Patients who receive chemotherapy treatment on Island will benefit from an advance in nursing capability.
The oncology services at Noble's Hospital are expanding.
Markie Chestnut has become the first oncology nurse at the hospital to complete training in a procedure which offers painless delivery of chemo drugs.
Markie has acquired the complex skills needed to insert a patient's PICC line – a semi-permanent intravenous line used to deliver chemotherapy treatments, which can last many months.
The procedure uses ultra sound technology to guide the siting of the line and the whole process is carried out under X-ray control.
Markie’s training marks the latest step in the development of a nurse-led acute oncology service at Noble’s and means all patients can continue to have their lines inserted locally, avoiding repeated ‘needles’ for their chemotherapy and ensuring their treatment is comfortable and safe.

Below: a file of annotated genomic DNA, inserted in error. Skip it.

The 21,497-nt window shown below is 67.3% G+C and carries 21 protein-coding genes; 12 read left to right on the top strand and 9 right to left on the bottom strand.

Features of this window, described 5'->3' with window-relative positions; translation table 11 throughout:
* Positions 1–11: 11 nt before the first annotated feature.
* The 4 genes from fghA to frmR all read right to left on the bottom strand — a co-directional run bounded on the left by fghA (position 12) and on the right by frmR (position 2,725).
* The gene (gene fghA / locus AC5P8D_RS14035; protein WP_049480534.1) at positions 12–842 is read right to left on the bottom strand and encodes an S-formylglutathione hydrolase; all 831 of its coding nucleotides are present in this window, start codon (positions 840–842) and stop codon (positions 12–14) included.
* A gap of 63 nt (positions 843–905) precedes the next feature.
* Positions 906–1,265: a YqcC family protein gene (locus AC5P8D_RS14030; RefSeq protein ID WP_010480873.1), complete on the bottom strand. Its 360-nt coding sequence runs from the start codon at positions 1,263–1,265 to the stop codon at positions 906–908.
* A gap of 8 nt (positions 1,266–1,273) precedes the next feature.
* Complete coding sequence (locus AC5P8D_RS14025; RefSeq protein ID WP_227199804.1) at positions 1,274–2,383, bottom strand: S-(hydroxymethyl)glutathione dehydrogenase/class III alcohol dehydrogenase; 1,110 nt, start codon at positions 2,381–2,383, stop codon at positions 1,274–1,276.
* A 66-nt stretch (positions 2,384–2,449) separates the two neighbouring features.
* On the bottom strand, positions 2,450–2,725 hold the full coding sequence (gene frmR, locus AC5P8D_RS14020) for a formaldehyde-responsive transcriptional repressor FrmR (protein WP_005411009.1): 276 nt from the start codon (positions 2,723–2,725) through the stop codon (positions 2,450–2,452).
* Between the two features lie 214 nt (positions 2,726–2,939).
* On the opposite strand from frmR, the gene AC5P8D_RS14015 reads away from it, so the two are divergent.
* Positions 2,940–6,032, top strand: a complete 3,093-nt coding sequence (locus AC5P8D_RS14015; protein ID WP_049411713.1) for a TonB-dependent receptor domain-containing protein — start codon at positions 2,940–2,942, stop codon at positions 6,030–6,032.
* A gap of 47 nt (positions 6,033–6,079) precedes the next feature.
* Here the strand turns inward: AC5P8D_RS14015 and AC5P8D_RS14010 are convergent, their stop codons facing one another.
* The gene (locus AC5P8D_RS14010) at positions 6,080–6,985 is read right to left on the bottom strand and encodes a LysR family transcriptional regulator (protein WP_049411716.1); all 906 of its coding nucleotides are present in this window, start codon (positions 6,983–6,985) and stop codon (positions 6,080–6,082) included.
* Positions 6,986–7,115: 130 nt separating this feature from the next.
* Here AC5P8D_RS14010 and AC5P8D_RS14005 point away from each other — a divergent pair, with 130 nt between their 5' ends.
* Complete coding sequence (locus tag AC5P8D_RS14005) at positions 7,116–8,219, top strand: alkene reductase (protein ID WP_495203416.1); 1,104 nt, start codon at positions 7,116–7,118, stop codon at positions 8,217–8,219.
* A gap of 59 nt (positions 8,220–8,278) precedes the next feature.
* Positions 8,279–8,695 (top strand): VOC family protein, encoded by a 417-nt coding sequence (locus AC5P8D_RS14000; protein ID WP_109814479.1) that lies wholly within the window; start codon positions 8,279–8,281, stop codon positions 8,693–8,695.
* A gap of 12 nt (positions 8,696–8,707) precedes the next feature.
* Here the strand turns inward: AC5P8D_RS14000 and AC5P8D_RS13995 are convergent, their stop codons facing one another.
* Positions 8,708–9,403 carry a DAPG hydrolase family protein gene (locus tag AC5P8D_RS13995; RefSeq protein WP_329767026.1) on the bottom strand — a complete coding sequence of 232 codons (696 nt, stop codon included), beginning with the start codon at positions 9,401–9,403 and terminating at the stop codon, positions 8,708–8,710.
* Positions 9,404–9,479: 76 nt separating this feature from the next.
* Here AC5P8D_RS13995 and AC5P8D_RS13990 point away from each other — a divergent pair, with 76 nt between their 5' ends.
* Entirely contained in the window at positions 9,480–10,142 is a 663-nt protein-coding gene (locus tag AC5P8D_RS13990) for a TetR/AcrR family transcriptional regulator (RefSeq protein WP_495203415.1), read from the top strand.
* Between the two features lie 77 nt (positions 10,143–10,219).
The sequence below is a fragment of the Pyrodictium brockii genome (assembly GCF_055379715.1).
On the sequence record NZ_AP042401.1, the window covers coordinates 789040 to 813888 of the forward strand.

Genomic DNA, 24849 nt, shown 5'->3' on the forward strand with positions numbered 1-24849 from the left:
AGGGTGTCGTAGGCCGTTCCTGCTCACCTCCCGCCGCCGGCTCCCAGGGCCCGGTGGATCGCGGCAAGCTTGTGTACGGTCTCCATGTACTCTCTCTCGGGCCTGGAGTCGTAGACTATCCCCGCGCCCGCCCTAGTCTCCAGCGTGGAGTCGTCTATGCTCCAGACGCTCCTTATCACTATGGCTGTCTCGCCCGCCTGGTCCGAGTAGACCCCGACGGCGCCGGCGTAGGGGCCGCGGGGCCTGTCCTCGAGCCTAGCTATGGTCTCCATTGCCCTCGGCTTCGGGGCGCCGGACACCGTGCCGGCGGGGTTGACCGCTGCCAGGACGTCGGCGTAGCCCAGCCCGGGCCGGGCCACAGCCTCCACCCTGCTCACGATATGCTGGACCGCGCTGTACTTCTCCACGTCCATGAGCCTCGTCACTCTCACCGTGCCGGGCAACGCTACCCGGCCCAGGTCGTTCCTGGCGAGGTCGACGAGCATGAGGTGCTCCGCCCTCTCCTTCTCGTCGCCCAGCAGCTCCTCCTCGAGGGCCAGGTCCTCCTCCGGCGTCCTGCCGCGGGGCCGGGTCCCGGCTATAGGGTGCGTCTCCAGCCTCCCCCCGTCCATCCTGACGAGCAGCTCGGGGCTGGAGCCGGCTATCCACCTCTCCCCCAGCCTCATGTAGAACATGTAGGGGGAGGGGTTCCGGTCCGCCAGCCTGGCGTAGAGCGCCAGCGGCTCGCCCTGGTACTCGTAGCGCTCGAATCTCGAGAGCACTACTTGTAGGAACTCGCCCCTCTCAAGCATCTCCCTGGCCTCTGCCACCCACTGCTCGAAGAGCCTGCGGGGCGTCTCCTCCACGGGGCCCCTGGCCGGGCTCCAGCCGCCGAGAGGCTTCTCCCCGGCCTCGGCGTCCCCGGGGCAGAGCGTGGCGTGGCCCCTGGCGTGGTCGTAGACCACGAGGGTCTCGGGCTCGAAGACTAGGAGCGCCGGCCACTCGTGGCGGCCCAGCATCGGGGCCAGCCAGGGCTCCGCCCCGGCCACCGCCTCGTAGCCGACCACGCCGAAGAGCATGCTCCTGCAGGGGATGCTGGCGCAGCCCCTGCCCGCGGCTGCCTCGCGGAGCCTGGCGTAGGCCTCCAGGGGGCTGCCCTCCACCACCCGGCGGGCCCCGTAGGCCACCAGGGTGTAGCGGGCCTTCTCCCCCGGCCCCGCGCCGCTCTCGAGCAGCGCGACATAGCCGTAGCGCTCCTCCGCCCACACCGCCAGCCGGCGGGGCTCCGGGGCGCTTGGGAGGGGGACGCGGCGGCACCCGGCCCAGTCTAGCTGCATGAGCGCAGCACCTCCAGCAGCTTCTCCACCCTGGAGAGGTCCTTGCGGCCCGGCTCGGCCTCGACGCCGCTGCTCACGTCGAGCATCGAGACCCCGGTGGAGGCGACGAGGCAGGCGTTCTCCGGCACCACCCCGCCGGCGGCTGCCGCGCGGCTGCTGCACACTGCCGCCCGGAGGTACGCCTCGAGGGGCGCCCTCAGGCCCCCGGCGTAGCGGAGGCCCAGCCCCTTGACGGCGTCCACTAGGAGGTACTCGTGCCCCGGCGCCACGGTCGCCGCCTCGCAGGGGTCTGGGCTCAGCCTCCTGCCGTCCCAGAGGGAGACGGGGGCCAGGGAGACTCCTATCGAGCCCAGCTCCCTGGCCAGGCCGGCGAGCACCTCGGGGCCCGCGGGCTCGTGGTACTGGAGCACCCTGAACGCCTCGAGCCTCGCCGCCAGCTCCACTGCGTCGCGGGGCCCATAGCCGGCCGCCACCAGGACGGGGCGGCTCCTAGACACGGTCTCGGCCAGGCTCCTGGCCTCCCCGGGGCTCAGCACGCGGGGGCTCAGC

Markie was presented with a framed certificate marking her success by Health and Social Care Minister David Ashford, in an impromptu ceremony on the oncology ward.
He said: "The number of people requiring specialist cancer care has grown rapidly over the last five years, both in the UK and the Isle of Man.
"The oncology nursing team at Noble’s has worked very hard to increase services locally to reflect this growth and to ensure many patients can receive their chemotherapy close to home.
"Markie’s skill set is a key development for our new nurse-led service and highly valued by the team, which hopes to further expand its services for patients with cancer in the future."